Novartis, others face higher manufacturing costs with CAR-T cell treatments

When Novartis ($NVS) picked up a plant from Dendreon three years ago, the Swiss drugmaker said it intended to use it for production of its novel cancer therapies, which will be customized to each patient's own immune system T cells. While promising as another cancer fighter, what Novartis and others in the so-called CAR-T field must figure out is how to cost-effectively manufacture such personalized treatments, one of the obstacles that led Dendreon to bankruptcy court.

As Reuters points out, CAR T cells are made by extracting immune system T cells from an individual patient and altering the DNA to equip them with targeting mechanisms called chimeric antigen receptors (CARs). The CARS seek out and bind to proteins expressed by cancer cells and then the altered cells are infused back into the same patient. The process takes about two weeks. 

Because they are expected to be one-time treatments, they are also anticipated to be expensive, running up to $450,000 if they are effective. Novartis has called its drug, which in early trials left 92% of patients cancer-free in a leukemia, "potentially curative." But because they are individualized, the manufacturing will cost much more than with other kinds of meds, which can rely on mass-production methods.

Novartis is expected to file for FDA approval of its first CAR-T treatment next year, well in advance of the much smaller Kite Pharma ($KITE) and Juno Therapeutics ($JUNO), which also are working in the field and are looking for 2017 apps. Novartis is using the former Dendreon plant to produce its clinical trial supplies and believes it can use it to meet the initial demand if its drug is approved.

Novartis' Usman Azam

"We feel confident we can scale up to thousands of patients a year with a true global facility," Usman Azam, who heads Novartis' cell and gene therapies area, told Reuters. He said that would handle demand for several years while it determines whether another plant is required.

Kite and Juno have turned to contract manufacturers for their clinical supplies, but both are working to outfit their own facilities. Kite leased two manufacturing facilities this year near its Southern California base to manufacture its pipeline therapies. One is devoted to commercial production. The Santa Monica, CA, company said it would get access to European clinical manufacturing facilities as part of its $21 million acquisition of T-Cell Factory B.V., a private Dutch company that is working on T cell receptor technology.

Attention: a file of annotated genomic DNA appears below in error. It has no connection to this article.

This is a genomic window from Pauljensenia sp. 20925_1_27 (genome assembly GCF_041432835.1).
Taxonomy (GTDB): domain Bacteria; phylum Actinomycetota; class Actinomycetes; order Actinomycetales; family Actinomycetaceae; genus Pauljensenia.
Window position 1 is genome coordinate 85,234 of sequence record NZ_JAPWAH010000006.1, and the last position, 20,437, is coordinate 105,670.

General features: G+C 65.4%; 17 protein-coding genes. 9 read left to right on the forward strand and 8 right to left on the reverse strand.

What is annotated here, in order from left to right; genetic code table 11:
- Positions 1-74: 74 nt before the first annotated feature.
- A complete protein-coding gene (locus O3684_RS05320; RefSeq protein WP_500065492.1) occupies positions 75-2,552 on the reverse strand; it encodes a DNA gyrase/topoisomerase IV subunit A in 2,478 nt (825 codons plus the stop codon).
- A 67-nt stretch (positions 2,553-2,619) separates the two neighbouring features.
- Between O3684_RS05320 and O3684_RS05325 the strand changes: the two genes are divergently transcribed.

Seattle-based Juno plans to begin operations early next year at a plant it is leasing in Bothell, WA, the company has said. The facility will provide clinical supplies for now and commercial-scale production later.

Dendreon's experience provides a road map for the drugmakers to follow, or perhaps avoid. At one time, Dendreon had three manufacturing facilities to produce its once-promising prostate cancer vaccine Provenge. It sold its 173,000-square-foot plant in Morris Plains, NJ, to Novartis in 2012 for $43 million to pick up some fast cash. It also had a 180,000-square-foot facility in Seal Beach, CA, near Los Angeles, and a 160,000-square-foot operation in Union City, GA, near Atlanta.

In Dendreon's case, the company strategically located facilities because Provenge required a turnaround time of three days between when white blood cells were drawn, sent to one of the plants to identify the specific immune cells for use and processing and returned and infused into an appropriate patient with castration-resistant prostate cancer. The logistics were tracked by a team in Seattle. The process, which cost patients or payers $93,000, had to be done three times.

But Dendreon's promising future was done in in large part by the very complex and expensive manufacturing costs of producing and delivering the personalized immune stimulator for prostate cancer. Its cost of goods at one point was 77%. Before filing for reorganization, the company cut staff to save money and invested in removing some of the manual steps in the initial process. That did reduce its cost of goods but not enough to survive. It was acquired this year by Valeant Pharmaceuticals ($VRX) for $415 million. Valeant, which has its own challenges, did not say much about Provenge in last week's Q3 report, other than that the drug's lower profit margin contributed to a 16% rise in the company's cost of goods for the quarter.

- here's the Reuters story

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